I’ve seen a few guys on YouTube creating somewhat of a Whistle chamber which is quite interesting...
     
    Last edited: May 22, 2019
  2. oldironfarmer

    oldironfarmer Silver Banner Member

    Low pressure air from a blower is less expensive than more air from a compressor. The nozzle is to atomize the fuel. I think you'll find getting enough combustion air through the atomizer will cause it to not be a stable as if it were only for pulling fuel through.

    I don't know what you are talking about "burn chamber". There is no burn chamber, just the furnace interior. I use a pressurized drip and it is incredibly simple and works very well, just spit cold oil into a hot furnace with lots of air.

    Trying to burn outside the furnace you need to have a refractory chamber as there are no metals which will stand the heat for long. Not even titanium. Having the hot box outside is very uncomfortable and you have to be able to open it to clean out the ash which the waste oil deposits. I use a natural ash deposit on the wall of my furnace as an ignition point, it stays white hot. But you can melt a crucible with a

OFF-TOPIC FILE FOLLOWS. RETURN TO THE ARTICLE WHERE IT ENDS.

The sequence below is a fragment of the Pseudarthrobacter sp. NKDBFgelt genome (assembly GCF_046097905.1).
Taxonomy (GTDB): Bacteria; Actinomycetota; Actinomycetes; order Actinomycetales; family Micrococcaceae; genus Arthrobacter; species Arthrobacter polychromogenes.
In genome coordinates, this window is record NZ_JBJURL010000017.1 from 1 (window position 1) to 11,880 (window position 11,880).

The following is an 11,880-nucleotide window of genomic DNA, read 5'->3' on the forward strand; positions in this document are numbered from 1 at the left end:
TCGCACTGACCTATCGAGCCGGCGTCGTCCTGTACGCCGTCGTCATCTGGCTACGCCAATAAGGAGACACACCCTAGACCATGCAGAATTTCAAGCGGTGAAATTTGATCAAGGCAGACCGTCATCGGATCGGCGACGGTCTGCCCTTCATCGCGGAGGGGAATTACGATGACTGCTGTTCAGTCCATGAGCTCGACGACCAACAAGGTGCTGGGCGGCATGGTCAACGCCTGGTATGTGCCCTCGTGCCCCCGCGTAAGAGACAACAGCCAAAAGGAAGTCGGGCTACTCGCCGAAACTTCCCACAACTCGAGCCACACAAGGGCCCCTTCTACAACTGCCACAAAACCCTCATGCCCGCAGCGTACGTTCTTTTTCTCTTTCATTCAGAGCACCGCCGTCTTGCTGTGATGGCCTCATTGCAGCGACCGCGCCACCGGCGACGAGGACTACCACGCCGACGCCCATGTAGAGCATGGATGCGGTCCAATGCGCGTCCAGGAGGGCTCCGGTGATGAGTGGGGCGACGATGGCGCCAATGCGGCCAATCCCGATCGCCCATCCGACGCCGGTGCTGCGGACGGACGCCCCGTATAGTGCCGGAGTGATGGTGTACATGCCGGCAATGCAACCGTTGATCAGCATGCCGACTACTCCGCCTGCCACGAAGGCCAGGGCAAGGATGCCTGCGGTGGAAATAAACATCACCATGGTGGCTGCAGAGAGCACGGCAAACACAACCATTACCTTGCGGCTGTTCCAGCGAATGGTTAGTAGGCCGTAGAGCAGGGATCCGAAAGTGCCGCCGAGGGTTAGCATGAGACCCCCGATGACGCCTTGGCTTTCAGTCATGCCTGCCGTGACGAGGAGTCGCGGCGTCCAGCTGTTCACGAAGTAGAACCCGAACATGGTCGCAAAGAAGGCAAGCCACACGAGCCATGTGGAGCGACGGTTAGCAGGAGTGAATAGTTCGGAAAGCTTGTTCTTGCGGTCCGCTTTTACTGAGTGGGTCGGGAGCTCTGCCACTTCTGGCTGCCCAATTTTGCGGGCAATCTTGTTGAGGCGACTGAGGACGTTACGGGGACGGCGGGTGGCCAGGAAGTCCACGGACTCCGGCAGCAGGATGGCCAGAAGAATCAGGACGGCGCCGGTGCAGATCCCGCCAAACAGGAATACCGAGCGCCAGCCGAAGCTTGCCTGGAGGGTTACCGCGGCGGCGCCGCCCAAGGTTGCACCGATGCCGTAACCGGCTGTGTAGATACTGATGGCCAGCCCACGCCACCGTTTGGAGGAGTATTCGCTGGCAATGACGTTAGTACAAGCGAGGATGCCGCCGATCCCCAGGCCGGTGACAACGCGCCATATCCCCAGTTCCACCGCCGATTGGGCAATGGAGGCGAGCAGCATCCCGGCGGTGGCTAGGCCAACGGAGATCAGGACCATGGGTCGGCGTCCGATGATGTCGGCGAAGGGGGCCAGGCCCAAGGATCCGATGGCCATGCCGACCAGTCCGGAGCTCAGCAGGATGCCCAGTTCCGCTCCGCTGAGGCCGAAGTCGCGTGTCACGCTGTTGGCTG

I use 1-1/4" OD plain steel that's essentially a modified Moya burner.

    Lots of guys have tried spinners to try to atomize the fuel. If you want to atomize buy a Delavan nozzle and filter your oil. They have a well engineered design you would spend years to match.

    Filter your oil anyway.

    Lots of guys on YouTube don't really get the results they claim. Maybe for ten minutes.

    Spend some time and read through the posts in this section.